As anticipated, buying the Orkel Baler and a Strautmann Mixer Wagon added a new dimension to the business. Different feeds could be mixed and then baled, giving farmers a quality balanced feed product.

In 2005 a relationship with Piako Tractors began, with the Brogdens buying five Case tractors. This led to the invitation to join the Tulloch Grasslands Tour where
they also saw a Krone BigPack 1270 MultiBale working. They subsequently bought one.

Phil has a passion to be first (with Cheryl’s permission) and he also believes “size matters”. To this end, in February 2011 the business took delivery of the first Krone Big X 850 in New Zealand fitted with the latest tri-fold maize front, the EasyCollect 753 (10 row, 7.5m). This took the business to a new level of productivity and quality.

Phil and Cheryl are both conscious that they should control the business, not the other way round. Cheryl manages the finance, the office and the home. While Phil likes to lead from the front, he tries to not get so bogged down that it affects his ability to manage operations.
Their son Mark now drives the new Big X while daughter Alice pursues a career in hospitality in Australia.

The Brogdens now feel they are at a stage where they can take stock of the business and, without expanding, focus on the different aspects and finetune them to achieve the best service for their clients.

As with any successful business, the staff are very much a key factor. A good relationship with their staff means that they have a number of longstanding operators capable of building and enhancing valuable relationships with their clients.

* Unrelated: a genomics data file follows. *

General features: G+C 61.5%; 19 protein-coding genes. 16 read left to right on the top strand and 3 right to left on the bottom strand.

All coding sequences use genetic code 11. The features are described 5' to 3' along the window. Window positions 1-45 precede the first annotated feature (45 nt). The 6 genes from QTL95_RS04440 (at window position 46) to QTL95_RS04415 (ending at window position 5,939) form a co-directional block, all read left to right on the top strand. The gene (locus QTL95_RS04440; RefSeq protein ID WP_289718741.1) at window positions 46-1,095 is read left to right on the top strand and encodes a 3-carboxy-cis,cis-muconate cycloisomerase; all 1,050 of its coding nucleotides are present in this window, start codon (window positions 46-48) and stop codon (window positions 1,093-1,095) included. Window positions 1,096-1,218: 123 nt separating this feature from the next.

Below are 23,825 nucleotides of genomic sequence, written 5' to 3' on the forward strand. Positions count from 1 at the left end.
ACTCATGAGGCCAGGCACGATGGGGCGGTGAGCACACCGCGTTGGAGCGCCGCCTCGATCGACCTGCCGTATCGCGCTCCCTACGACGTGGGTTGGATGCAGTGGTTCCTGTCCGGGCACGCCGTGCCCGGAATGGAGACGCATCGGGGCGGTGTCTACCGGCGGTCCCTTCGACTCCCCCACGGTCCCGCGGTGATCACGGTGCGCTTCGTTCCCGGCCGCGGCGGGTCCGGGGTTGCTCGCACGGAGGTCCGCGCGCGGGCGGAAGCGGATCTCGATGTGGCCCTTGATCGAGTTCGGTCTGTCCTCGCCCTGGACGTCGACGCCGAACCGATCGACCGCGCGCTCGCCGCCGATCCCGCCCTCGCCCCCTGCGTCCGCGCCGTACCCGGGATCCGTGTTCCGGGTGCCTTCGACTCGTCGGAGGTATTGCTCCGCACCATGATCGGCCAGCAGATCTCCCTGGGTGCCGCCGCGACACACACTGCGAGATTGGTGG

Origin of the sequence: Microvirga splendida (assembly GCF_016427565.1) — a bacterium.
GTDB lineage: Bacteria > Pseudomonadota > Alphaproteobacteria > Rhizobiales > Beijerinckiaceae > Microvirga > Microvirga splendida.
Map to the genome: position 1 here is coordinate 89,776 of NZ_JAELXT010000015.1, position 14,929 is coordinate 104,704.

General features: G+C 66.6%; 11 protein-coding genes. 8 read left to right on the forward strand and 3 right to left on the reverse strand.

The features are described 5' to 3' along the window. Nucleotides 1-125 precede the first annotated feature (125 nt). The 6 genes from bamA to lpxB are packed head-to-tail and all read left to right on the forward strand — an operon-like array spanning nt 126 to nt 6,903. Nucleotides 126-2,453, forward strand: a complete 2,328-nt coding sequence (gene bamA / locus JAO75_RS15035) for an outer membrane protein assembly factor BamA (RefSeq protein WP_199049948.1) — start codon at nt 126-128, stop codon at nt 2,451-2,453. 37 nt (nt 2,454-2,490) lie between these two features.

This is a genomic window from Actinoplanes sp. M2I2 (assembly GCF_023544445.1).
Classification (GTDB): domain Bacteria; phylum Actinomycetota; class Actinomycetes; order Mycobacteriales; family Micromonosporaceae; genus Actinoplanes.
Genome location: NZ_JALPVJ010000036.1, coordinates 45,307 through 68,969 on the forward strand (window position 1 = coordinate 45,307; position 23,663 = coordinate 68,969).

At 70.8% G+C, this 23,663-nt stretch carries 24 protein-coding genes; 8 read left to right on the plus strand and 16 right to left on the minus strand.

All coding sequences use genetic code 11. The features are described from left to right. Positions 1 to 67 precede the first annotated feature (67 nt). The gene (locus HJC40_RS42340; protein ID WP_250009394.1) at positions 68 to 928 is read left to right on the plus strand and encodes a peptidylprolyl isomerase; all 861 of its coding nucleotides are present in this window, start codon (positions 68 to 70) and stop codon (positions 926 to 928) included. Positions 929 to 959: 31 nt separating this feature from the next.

Higher farmgate prices and dealer excellence bring bouyancy


On the back of the good milk price, improved prices for sheep and beef farmers and the efforts of our dealers countrywide, our indent orders to date have exceeded those of last year by more than 40%.

We thank our dealers and all those customers, old and new, for their belief in our products and service.

A further reminder: our Krone Finance Package is still available for customers when purchasing any of our new product lines.
Conditions apply.
 

Some of what we’ll have on display at Mystery Creek

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The Comprima CF155XC

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The EC32CV Float

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The Fortima bale  

 


Ag in Action big success


The concept for the event sounded promising but as it was the first, TFM opted to be cautious while still offering a reasonable amount of support.
 

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Martin Wagner discussing the PneumaticStar.
 


We invited Krone and Einbock to send representatives for the event. Henrik Feldmann from Krone talked customers through the Krone equipment and Martin Wagner from Einbock did the same with the Einbock line-up.